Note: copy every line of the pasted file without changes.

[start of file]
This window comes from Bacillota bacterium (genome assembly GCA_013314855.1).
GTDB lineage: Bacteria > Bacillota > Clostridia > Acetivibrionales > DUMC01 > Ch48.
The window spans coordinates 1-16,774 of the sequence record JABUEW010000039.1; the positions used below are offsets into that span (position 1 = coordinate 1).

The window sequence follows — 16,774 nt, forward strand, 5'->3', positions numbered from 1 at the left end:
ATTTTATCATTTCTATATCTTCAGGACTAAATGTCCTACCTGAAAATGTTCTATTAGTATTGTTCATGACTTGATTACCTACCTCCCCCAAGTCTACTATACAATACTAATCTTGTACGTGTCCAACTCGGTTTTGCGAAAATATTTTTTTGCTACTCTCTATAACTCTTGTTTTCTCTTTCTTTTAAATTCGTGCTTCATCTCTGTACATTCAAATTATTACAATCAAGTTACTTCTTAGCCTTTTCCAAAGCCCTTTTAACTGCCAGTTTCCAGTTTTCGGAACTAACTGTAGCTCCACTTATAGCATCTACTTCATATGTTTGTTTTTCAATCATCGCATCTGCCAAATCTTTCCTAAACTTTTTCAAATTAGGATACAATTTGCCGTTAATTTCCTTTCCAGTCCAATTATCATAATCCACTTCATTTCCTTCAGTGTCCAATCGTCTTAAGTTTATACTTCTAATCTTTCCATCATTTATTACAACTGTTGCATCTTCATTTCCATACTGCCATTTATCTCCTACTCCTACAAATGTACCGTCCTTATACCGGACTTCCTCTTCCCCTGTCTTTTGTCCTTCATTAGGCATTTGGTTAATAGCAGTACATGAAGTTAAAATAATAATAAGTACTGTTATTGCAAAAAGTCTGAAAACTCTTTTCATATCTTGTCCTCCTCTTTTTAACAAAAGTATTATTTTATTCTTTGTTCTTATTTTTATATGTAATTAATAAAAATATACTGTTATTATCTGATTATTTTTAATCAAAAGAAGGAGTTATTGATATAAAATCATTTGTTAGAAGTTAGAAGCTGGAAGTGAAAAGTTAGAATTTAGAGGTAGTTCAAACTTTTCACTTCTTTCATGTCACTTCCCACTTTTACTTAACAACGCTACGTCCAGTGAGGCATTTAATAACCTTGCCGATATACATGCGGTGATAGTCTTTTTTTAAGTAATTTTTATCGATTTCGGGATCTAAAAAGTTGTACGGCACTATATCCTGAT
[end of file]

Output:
This window comes from Bacillota bacterium (genome assembly GCA_013314855.1).
GTDB lineage: Bacteria > Bacillota > Clostridia > Acetivibrionales > DUMC01 > Ch48.
The window spans coordinates 1-16,774 of the sequence record JABUEW010000039.1; the positions used below are offsets into that span (position 1 = coordinate 1).

The window sequence follows — 16,774 nt, forward strand, 5'->3', positions numbered from 1 at the left end:
ATTTTATCATTTCTATATCTTCAGGACTAAATGTCCTACCTGAAAATGTTCTATTAGTATTGTTCATGACTTGATTACCTACCTCCCCCAAGTCTACTATACAATACTAATCTTGTACGTGTCCAACTCGGTTTTGCGAAAATATTTTTTTGCTACTCTCTATAACTCTTGTTTTCTCTTTCTTTTAAATTCGTGCTTCATCTCTGTACATTCAAATTATTACAATCAAGTTACTTCTTAGCCTTTTCCAAAGCCCTTTTAACTGCCAGTTTCCAGTTTTCGGAACTAACTGTAGCTCCACTTATAGCATCTACTTCATATGTTTGTTTTTCAATCATCGCATCTGCCAAATCTTTCCTAAACTTTTTCAAATTAGGATACAATTTGCCGTTAATTTCCTTTCCAGTCCAATTATCATAATCCACTTCATTTCCTTCAGTGTCCAATCGTCTTAAGTTTATACTTCTAATCTTTCCATCATTTATTACAACTGTTGCATCTTCATTTCCATACTGCCATTTATCTCCTACTCCTACAAATGTACCGTCCTTATACCGGACTTCCTCTTCCCCTGTCTTTTGTCCTTCATTAGGCATTTGGTTAATAGCAGTACATGAAGTTAAAATAATAATAAGTACTGTTATTGCAAAAAGTCTGAAAACTCTTTTCATATCTTGTCCTCCTCTTTTTAACAAAAGTATTATTTTATTCTTTGTTCTTATTTTTATATGTAATTAATAAAAATATACTGTTATTATCTGATTATTTTTAATCAAAAGAAGGAGTTATTGATATAAAATCATTTGTTAGAAGTTAGAAGCTGGAAGTGAAAAGTTAGAATTTAGAGGTAGTTCAAACTTTTCACTTCTTTCATGTCACTTCCCACTTTTACTTAACAACGCTACGTCCAGTGAGGCATTTAATAACCTTGCCGATATACATGCGGTGATAGTCTTTTTTTAAGTAATTTTTATCGATTTCGGGATCTAAAAAGTTGTACGGCACTATATCCTGAT